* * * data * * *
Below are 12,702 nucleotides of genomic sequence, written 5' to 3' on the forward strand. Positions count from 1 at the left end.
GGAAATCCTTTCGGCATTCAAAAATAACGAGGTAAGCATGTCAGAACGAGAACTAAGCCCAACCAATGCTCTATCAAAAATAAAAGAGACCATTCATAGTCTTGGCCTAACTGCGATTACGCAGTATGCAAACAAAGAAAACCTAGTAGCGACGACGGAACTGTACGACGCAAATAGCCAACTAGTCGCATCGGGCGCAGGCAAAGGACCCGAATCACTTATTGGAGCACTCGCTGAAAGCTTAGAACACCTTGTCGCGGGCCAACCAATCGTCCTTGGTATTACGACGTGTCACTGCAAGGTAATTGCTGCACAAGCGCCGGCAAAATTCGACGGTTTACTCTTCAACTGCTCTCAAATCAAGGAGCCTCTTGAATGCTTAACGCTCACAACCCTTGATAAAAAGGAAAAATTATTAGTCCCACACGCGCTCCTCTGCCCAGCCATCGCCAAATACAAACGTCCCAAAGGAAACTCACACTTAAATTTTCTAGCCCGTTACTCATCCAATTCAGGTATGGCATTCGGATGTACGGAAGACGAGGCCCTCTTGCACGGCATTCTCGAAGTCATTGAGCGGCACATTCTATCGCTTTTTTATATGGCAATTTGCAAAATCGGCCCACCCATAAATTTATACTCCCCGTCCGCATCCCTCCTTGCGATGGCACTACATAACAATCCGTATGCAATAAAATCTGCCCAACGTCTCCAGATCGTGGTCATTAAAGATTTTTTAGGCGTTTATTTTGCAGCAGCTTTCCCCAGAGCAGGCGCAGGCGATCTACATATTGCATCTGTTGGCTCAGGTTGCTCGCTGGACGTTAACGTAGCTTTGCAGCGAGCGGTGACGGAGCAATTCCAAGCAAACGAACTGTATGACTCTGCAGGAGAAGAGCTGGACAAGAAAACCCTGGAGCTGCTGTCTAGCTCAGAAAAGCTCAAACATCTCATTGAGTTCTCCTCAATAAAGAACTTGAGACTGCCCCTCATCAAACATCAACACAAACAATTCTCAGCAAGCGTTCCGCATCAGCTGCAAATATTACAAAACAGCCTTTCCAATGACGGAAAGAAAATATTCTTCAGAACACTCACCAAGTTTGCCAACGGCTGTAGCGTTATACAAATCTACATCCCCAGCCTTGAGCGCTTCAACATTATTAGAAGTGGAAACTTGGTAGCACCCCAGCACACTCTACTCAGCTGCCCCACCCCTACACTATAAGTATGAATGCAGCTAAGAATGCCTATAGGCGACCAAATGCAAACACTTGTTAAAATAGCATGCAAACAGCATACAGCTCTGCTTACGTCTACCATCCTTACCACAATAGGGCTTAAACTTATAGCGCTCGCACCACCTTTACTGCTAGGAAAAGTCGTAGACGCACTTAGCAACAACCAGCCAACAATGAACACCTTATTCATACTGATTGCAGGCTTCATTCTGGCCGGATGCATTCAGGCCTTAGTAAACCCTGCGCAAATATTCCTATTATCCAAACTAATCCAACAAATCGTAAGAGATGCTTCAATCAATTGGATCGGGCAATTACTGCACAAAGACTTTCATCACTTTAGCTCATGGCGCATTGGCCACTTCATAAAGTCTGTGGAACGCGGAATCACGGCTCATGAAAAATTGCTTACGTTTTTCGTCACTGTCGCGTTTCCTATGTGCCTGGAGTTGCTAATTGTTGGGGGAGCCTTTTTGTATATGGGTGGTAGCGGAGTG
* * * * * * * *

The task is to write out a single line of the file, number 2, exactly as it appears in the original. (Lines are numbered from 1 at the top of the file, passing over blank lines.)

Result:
GGAAATCCTTTCGGCATTCAAAAATAACGAGGTAAGCATGTCAGAACGAGAACTAAGCCCAACCAATGCTCTATCAAAAATAAAAGAGACCATTCATAGTCTTGGCCTAACTGCGATTACGCAGTATGCAAACAAAGAAAACCTAGTAGCGACGACGGAACTGTACGACGCAAATAGCCAACTAGTCGCATCGGGCGCAGGCAAAGGACCCGAATCACTTATTGGAGCACTCGCTGAAAGCTTAGAACACCTTGTCGCGGGCCAACCAATCGTCCTTGGTATTACGACGTGTCACTGCAAGGTAATTGCTGCACAAGCGCCGGCAAAATTCGACGGTTTACTCTTCAACTGCTCTCAAATCAAGGAGCCTCTTGAATGCTTAACGCTCACAACCCTTGATAAAAAGGAAAAATTATTAGTCCCACACGCGCTCCTCTGCCCAGCCATCGCCAAATACAAACGTCCCAAAGGAAACTCACACTTAAATTTTCTAGCCCGTTACTCATCCAATTCAGGTATGGCATTCGGATGTACGGAAGACGAGGCCCTCTTGCACGGCATTCTCGAAGTCATTGAGCGGCACATTCTATCGCTTTTTTATATGGCAATTTGCAAAATCGGCCCACCCATAAATTTATACTCCCCGTCCGCATCCCTCCTTGCGATGGCACTACATAACAATCCGTATGCAATAAAATCTGCCCAACGTCTCCAGATCGTGGTCATTAAAGATTTTTTAGGCGTTTATTTTGCAGCAGCTTTCCCCAGAGCAGGCGCAGGCGATCTACATATTGCATCTGTTGGCTCAGGTTGCTCGCTGGACGTTAACGTAGCTTTGCAGCGAGCGGTGACGGAGCAATTCCAAGCAAACGAACTGTATGACTCTGCAGGAGAAGAGCTGGACAAGAAAACCCTGGAGCTGCTGTCTAGCTCAGAAAAGCTCAAACATCTCATTGAGTTCTCCTCAATAAAGAACTTGAGACTGCCCCTCATCAAACATCAACACAAACAATTCTCAGCAAGCGTTCCGCATCAGCTGCAAATATTACAAAACAGCCTTTCCAATGACGGAAAGAAAATATTCTTCAGAACACTCACCAAGTTTGCCAACGGCTGTAGCGTTATACAAATCTACATCCCCAGCCTTGAGCGCTTCAACATTATTAGAAGTGGAAACTTGGTAGCACCCCAGCACACTCTACTCAGCTGCCCCACCCCTACACTATAAGTATGAATGCAGCTAAGAATGCCTATAGGCGACCAAATGCAAACACTTGTTAAAATAGCATGCAAACAGCATACAGCTCTGCTTACGTCTACCATCCTTACCACAATAGGGCTTAAACTTATAGCGCTCGCACCACCTTTACTGCTAGGAAAAGTCGTAGACGCACTTAGCAACAACCAGCCAACAATGAACACCTTATTCATACTGATTGCAGGCTTCATTCTGGCCGGATGCATTCAGGCCTTAGTAAACCCTGCGCAAATATTCCTATTATCCAAACTAATCCAACAAATCGTAAGAGATGCTTCAATCAATTGGATCGGGCAATTACTGCACAAAGACTTTCATCACTTTAGCTCATGGCGCATTGGCCACTTCATAAAGTCTGTGGAACGCGGAATCACGGCTCATGAAAAATTGCTTACGTTTTTCGTCACTGTCGCGTTTCCTATGTGCCTGGAGTTGCTAATTGTTGGGGGAGCCTTTTTGTATATGGGTGGTAGCGGAGTG